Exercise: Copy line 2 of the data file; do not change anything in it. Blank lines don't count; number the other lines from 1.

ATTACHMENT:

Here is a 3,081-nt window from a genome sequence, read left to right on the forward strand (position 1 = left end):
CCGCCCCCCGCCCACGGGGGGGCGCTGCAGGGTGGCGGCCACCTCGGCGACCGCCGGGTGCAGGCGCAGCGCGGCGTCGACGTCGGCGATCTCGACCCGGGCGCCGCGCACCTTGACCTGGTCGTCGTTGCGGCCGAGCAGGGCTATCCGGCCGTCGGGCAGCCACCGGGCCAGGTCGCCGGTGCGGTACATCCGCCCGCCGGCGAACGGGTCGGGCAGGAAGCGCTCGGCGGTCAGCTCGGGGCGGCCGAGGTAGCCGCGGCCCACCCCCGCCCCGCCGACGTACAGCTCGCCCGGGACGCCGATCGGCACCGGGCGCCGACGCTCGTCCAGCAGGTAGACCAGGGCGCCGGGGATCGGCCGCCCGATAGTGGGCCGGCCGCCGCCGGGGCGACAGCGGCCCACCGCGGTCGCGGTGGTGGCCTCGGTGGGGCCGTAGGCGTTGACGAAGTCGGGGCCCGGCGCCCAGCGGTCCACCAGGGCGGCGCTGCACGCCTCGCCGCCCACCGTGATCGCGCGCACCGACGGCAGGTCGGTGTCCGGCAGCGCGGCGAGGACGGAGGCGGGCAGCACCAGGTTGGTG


CCGCCCCCCGCCCACGGGGGGGCGCTGCAGGGTGGCGGCCACCTCGGCGACCGCCGGGTGCAGGCGCAGCGCGGCGTCGACGTCGGCGATCTCGACCCGGGCGCCGCGCACCTTGACCTGGTCGTCGTTGCGGCCGAGCAGGGCTATCCGGCCGTCGGGCAGCCACCGGGCCAGGTCGCCGGTGCGGTACATCCGCCCGCCGGCGAACGGGTCGGGCAGGAAGCGCTCGGCGGTCAGCTCGGGGCGGCCGAGGTAGCCGCGGCCCACCCCCGCCCCGCCGACGTACAGCTCGCCCGGGACGCCGATCGGCACCGGGCGCCGACGCTCGTCCAGCAGGTAGACCAGGGCGCCGGGGATCGGCCGCCCGATAGTGGGCCGGCCGCCGCCGGGGCGACAGCGGCCCACCGCGGTCGCGGTGGTGGCCTCGGTGGGGCCGTAGGCGTTGACGAAGTCGGGGCCCGGCGCCCAGCGGTCCACCAGGGCGGCGCTGCACGCCTCGCCGCCCACCGTGATCGCGCGCACCGACGGCAGGTCGGTGTCCGGCAGCGCGGCGAGGACGGAGGCGGGCAGCACCAGGTTGGTG